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New Report from The Unstereotype Alliance Demonstrates the Positive Impact of Intersectionality in Advertising

New Report from The Unstereotype Alliance Demonstrates the Positive Impact of Intersectionality in Advertising

beyond gender 2 report-1

The Unstereotype Alliance has released its latest report “Beyond Gender 2: The Impact of Intersectionality in Advertising,” produced with support from LIONS and research conducted by Ipsos. The report examines the impact of intersectionality in advertising across four countries - Japan, Turkey, the United Kingdom, and the United States - revealing that advertising that represents people across a variety of social categorisations resonates with all consumers.


The new research found that intersectional advertising grows and deepens consumers' ties with a brand in Japan, Turkey, U.K., and the U.S. The inclusion of progressive and intersectional portrayals of people drives their feelings of “closeness” with a brand – an indicator of brand performance – with a significantly acute impact on under-represented and traditionally marginalized communities. 


Whilst intersectionality in advertising may be seen as only affecting a small or targeted group of people, the research illustrates its impact can be far greater. Many consumers state they do not see themselves in advertising and struggle to find products that feel as though they’re made for them – confirming the shift to more representative content is not just the right thing to do, but also a business imperative.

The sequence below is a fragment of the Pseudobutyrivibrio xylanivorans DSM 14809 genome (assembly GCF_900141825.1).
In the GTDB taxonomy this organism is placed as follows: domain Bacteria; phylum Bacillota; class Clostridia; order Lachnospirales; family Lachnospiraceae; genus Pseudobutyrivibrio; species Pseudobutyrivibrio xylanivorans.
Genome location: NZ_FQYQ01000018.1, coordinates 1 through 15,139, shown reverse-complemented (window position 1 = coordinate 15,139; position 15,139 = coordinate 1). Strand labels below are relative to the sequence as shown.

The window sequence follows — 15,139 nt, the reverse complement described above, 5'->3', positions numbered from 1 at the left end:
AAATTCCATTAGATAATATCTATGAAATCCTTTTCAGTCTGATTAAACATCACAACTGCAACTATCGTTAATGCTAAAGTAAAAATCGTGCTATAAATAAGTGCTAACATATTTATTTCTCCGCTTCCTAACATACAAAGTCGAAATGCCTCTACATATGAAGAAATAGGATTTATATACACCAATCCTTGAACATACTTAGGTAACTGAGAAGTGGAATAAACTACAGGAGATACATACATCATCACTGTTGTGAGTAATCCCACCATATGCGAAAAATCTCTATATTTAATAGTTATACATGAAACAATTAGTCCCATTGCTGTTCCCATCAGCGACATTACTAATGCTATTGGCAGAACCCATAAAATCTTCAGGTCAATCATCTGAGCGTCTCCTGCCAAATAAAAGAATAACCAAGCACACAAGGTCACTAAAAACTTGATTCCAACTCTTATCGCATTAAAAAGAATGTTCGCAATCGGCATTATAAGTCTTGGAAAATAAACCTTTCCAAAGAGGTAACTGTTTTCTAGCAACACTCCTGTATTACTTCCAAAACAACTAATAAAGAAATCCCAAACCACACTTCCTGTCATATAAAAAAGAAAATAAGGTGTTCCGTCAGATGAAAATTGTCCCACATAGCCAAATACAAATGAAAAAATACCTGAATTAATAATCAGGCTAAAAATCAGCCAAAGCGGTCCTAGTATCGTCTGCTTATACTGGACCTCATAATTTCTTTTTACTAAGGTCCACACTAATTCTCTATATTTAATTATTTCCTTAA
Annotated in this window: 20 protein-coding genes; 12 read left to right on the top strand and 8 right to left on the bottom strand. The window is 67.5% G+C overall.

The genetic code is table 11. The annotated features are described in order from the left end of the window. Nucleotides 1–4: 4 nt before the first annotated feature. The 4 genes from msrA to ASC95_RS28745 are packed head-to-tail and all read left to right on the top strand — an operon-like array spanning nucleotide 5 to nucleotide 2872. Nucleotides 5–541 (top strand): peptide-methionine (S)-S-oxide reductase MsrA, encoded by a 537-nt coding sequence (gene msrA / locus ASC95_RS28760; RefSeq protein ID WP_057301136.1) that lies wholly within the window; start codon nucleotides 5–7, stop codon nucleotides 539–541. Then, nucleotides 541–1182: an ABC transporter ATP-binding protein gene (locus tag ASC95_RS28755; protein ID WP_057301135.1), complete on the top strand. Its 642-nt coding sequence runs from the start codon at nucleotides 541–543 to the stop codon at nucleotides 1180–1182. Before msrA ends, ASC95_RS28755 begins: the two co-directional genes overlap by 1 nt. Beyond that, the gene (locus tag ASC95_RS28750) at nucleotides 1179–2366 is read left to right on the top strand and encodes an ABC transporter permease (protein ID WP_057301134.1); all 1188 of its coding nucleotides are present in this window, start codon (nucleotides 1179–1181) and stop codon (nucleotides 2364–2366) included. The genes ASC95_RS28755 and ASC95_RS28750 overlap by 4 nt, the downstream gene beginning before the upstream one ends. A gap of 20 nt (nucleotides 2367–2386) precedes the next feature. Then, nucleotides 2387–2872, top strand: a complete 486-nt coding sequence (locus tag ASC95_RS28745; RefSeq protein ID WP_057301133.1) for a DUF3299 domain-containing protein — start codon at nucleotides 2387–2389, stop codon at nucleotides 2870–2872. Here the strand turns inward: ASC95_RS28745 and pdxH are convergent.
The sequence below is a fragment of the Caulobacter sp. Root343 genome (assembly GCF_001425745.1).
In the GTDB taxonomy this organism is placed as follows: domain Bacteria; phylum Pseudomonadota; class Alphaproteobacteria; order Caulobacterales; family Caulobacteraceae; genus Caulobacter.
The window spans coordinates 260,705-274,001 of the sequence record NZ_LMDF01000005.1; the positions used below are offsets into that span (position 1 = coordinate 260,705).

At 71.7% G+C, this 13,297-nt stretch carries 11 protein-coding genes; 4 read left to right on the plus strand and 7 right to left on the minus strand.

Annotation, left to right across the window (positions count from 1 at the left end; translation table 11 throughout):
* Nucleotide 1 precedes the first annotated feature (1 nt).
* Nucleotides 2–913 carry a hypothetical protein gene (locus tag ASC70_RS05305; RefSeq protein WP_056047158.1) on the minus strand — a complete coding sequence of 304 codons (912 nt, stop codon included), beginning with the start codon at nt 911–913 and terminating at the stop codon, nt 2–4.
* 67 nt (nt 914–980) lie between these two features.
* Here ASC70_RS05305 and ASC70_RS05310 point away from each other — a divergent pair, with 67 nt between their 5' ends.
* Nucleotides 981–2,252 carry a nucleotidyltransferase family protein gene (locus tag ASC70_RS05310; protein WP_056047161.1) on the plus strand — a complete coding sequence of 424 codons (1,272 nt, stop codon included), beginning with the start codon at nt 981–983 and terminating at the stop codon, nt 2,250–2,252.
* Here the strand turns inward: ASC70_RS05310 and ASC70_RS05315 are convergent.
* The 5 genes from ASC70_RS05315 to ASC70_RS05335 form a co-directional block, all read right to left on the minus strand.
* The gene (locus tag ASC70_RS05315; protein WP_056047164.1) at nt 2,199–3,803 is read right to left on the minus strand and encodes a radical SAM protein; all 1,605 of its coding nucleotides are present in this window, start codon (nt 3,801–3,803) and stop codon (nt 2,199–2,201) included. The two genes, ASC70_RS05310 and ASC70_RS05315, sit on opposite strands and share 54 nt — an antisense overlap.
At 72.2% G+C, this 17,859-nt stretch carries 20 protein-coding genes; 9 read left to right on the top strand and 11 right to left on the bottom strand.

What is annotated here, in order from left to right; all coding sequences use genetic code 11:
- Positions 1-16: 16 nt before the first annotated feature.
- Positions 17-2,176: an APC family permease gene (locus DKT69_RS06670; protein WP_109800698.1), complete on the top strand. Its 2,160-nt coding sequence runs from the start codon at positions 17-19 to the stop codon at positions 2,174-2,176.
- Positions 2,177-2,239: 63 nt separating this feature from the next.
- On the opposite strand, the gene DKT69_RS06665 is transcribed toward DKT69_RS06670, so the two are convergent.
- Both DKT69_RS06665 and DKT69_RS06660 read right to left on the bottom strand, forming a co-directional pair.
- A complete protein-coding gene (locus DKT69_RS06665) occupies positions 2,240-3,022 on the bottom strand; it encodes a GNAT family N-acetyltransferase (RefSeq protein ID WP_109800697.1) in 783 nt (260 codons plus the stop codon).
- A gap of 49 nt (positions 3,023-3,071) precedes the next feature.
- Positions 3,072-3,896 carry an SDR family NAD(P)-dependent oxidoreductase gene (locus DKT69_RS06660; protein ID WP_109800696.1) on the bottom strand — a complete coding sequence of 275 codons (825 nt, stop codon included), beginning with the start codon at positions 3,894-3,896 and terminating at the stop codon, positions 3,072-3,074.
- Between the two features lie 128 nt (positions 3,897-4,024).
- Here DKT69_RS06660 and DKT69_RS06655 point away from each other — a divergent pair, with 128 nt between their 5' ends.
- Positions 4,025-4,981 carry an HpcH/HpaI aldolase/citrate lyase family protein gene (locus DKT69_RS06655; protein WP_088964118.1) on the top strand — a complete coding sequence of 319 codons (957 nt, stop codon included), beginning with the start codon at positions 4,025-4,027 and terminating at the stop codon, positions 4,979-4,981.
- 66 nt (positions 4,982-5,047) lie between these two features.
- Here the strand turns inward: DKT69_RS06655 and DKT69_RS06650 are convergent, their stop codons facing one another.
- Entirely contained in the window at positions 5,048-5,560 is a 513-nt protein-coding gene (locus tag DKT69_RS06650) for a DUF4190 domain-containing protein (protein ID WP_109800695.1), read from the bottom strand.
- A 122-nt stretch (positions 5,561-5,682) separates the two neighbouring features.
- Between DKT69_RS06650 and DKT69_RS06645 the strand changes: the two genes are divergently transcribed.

Key takeaways from the report include: 

  • Changing expectations of advertising: Ads with diverse representations of people in terms of gender, race, ethnicity, religion, body size, sexual orientation, ability and more, in roles that defy traditional stereotypes, are best positioned to meet consumer expectations, and strengthen their business performance.

  • Advertising still does not depict reality: The measure of feeling under-represented in advertising was held by most respondents in all countries: Japan (68%), Turkey (66%), the U.K. (59%) and the U.S. (53%). In all countries, those who identify as a minority were more likely to agree that they rarely see themselves in advertising.

  • Consumer fears in daily life persist: The research included measures of self-perception and discrimination. Those traditionally considered to be at the margins of society in all four countries feared discrimination the most.

  • The positive impact of intersectionality: While there were significant differences in each country in the reactions to advertising, at an overall level, intersectional ads that represent people across a variety of social categorizations performed well in Turkey (+3.5), the U.K. (+ 4.1), and the U.S. (+5.5), with less impact noted in Japan (+1.2). The degree to which the advertising moves people closer to the brand is, in most cases, higher among traditionally marginalized populations than the consumer average in each country. Across Turkey, the U.S., and the U.K., many of the groups that feel under-represented overlap with those who are most moved by intersectional advertising.

Detailed breakouts along with context and perspectives from a range of respected academics can be found in the full report available here.